Wichita should consider discarding the water plant contract in order to salvage its reputation and respect for process.
Posts tagged as “Government ethics”
Wichita Mayor Jeff Longwell says there is no corruption involving him, but this is only because of loose and sloppy Kansas and Wichita laws.
Wichita has a city code governing ethical conduct by council members, but it seems to have no teeth.
When pursuing a large Wichita city contract, did the winning company lobby all council members, or primarily Mayor Jeff Longwell?
Sedgwick County needs to make sure past issues are known and settled before proceeding with hiring a new county manager, writes former commissioner Richard Ranzau.
As Wichita prepares to award a large construction contract, let's hope the city acts in an ethical manner this time.
General Michael Scholes epitomizes “duty, honor, country.” I repeatedly saw this demonstrated in the past, as well as more recently as he continues to demonstrate his personal integrity, writes Karl Peterjohn.
The Sedgwick County Commission scandals are an outrage for me. I must speak out against the appalling revelations that provide explicit evidence of illegal misconduct in our county government, writes Karl Peterjohn.
Kansas taxpayers should know their tax dollars are helping staff campaigns for political office.
Some citizen activists and Wichita city council members believe that a single $500 campaign contribution from a corporation has a corrupting influence. But stacking dozens of the same $500 contributions from executives and spouses of the same corporation? Not a problem.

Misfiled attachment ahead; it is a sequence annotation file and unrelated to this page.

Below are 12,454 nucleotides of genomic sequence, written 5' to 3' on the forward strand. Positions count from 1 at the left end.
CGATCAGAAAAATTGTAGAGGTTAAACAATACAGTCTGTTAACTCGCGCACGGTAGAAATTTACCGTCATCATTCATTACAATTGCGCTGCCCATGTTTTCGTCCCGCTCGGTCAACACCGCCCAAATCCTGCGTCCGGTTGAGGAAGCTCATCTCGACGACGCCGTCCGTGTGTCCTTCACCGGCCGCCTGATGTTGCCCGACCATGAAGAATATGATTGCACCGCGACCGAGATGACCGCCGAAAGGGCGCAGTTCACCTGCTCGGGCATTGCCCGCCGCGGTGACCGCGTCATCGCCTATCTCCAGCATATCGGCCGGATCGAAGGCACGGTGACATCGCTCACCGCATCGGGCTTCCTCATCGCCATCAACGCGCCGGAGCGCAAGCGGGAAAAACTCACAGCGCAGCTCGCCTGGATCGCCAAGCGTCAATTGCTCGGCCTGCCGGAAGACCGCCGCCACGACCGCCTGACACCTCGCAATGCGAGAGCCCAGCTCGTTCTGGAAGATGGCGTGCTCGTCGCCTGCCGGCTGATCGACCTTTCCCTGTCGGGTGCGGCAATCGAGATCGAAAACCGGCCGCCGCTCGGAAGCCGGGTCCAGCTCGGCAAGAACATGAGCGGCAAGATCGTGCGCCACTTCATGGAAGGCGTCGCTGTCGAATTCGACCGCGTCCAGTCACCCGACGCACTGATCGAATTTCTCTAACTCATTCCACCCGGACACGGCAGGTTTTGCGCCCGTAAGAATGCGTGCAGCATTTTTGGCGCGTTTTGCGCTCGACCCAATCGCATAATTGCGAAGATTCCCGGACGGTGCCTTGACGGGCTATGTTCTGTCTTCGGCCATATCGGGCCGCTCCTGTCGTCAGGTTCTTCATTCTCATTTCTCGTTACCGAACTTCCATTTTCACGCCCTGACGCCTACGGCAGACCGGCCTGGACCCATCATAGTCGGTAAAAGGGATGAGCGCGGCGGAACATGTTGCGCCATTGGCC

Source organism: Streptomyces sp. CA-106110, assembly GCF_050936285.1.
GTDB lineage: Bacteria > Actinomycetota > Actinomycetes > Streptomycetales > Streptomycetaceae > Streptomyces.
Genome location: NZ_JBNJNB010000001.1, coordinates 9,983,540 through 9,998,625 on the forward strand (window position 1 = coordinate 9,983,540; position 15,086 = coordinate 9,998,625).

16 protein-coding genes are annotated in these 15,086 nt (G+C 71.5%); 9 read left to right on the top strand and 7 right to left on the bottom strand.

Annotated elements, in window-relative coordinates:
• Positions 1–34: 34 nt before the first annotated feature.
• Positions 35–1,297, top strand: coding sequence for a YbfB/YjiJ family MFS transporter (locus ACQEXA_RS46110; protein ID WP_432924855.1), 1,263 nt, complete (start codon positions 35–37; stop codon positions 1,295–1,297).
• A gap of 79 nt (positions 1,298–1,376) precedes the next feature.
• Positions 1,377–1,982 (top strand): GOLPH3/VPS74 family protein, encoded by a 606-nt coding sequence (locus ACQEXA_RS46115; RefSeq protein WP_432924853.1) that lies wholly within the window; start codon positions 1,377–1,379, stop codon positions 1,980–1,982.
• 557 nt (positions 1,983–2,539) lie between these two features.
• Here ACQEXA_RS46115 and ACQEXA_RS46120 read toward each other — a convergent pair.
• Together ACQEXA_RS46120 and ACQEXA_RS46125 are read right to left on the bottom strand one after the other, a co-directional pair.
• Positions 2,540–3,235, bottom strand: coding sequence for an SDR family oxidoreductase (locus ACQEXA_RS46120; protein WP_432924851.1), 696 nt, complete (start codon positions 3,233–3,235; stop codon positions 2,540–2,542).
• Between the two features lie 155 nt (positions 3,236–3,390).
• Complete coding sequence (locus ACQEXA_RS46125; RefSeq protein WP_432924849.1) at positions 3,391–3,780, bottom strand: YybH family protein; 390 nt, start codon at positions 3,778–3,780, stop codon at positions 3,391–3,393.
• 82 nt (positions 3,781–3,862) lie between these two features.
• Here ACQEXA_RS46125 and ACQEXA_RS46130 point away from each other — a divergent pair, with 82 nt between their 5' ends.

A downtown Wichita project receives free sales taxes and a bypass of Wichita's code of conduct for city council members.
The Wichita city council should repeal a law that the council doesn't follow.
Wichita has laws that seem clear. But the city attorney said they don't mean what they seem to say. Will our next mayor stand up for ethics?
Supporters of a proposed sales tax in Wichita promise there will be no conflicts of interest when making spending decisions. That would be a welcome departure from present city practice.
Does Wichita have a problem with cronyism? The mayor, city council, and bureaucrats say no, but you can decide for yourself. Then, from LearnLiberty.org, the harm of cronyism at the national level.
Does Wichita have a problem with cronyism? The mayor, city council, and bureaucrats say no, but you can decide for yourself.
Will the next Wichita city attorney advise council members to refrain from making decisions worth millions to their friends and significant campaign contributors?
The Wichita City Council will consider a policy designed to squelch the council's ability to issue no-bid contracts for city projects, a policy made necessary by past bad behavior.
A Wichita city statute seems to be clear in its meaning, but the city decides not to apply it.
The Wichita City Council held a workshop on the topic of government ethics.